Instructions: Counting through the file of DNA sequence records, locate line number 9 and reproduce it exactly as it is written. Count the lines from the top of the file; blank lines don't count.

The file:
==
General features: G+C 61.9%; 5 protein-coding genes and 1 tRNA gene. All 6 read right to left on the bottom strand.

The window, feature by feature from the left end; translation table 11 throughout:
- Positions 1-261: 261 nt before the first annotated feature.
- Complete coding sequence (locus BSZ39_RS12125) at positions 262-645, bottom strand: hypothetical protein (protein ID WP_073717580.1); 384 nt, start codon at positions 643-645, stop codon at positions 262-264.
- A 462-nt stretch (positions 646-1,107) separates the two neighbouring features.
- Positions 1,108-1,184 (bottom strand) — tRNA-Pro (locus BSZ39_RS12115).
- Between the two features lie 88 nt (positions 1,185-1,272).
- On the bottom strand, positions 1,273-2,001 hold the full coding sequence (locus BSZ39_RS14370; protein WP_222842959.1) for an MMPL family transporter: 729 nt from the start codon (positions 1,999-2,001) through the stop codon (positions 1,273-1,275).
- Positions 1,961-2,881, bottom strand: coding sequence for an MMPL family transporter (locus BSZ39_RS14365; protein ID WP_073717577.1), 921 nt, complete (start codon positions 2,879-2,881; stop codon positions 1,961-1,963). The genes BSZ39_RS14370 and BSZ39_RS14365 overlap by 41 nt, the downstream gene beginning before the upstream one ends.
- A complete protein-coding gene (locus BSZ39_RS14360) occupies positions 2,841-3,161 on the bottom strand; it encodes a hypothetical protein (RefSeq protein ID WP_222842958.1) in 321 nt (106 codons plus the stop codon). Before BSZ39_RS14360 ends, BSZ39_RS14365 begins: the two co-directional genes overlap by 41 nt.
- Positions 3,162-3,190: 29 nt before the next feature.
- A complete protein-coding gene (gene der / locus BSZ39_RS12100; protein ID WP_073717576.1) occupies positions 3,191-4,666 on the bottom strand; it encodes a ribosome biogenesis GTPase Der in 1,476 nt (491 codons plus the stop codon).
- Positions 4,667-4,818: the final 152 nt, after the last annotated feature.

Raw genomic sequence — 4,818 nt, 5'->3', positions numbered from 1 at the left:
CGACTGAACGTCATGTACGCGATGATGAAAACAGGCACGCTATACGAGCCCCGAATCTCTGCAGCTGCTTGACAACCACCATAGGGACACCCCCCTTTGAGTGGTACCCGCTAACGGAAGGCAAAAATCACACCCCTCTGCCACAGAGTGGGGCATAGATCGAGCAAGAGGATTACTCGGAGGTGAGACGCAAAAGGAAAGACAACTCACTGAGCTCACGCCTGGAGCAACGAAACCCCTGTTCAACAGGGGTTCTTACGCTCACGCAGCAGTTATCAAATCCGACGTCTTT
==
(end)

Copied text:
- Positions 1,961-2,881, bottom strand: coding sequence for an MMPL family transporter (locus BSZ39_RS14365; protein ID WP_073717577.1), 921 nt, complete (start codon positions 2,879-2,881; stop codon positions 1,961-1,963). The genes BSZ39_RS14370 and BSZ39_RS14365 overlap by 41 nt, the downstream gene beginning before the upstream one ends.